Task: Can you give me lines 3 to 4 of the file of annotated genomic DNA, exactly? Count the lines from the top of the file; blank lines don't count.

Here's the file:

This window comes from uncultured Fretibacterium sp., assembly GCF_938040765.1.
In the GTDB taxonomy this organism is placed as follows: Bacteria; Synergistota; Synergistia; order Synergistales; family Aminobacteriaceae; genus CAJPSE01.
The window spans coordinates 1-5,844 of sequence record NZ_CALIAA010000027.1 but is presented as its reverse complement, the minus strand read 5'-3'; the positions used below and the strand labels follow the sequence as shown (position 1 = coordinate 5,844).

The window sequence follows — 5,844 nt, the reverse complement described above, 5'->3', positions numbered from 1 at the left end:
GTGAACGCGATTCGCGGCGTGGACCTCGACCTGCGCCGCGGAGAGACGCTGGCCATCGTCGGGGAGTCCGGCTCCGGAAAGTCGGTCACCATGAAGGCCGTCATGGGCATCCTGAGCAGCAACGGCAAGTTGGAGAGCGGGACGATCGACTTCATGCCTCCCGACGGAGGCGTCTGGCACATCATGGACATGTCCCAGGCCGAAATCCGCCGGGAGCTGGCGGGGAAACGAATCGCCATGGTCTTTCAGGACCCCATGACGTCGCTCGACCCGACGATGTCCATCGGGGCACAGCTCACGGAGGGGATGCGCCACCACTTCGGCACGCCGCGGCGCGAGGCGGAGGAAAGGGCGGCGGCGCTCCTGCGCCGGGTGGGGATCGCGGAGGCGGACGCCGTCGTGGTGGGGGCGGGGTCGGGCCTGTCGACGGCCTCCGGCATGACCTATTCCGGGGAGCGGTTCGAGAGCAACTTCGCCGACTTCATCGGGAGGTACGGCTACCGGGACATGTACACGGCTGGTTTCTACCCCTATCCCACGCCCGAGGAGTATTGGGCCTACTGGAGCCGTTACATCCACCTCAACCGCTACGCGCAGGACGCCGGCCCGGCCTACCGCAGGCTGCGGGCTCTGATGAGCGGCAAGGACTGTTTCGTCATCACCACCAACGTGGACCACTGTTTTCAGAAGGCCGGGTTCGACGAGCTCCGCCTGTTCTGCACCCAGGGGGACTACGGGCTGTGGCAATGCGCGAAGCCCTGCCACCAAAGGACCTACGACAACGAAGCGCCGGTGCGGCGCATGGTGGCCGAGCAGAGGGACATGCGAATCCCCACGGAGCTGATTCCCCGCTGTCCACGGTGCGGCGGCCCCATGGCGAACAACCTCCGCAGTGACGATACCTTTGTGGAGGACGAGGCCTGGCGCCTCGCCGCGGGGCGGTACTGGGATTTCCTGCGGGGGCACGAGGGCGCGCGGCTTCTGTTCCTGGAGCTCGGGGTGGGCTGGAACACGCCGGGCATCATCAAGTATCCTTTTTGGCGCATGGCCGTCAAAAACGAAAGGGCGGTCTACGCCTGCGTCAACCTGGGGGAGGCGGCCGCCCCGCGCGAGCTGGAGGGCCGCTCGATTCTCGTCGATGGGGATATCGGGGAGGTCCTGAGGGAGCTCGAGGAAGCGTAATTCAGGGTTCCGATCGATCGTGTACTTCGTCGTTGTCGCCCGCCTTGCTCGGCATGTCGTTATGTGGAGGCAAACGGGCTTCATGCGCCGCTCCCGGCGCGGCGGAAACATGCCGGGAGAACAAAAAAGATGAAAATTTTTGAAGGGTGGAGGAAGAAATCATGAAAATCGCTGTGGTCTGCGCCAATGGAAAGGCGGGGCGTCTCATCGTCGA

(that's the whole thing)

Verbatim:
The window spans coordinates 1-5,844 of sequence record NZ_CALIAA010000027.1 but is presented as its reverse complement, the minus strand read 5'-3'; the positions used below and the strand labels follow the sequence as shown (position 1 = coordinate 5,844).

The window sequence follows — 5,844 nt, the reverse complement described above, 5'->3', positions numbered from 1 at the left end: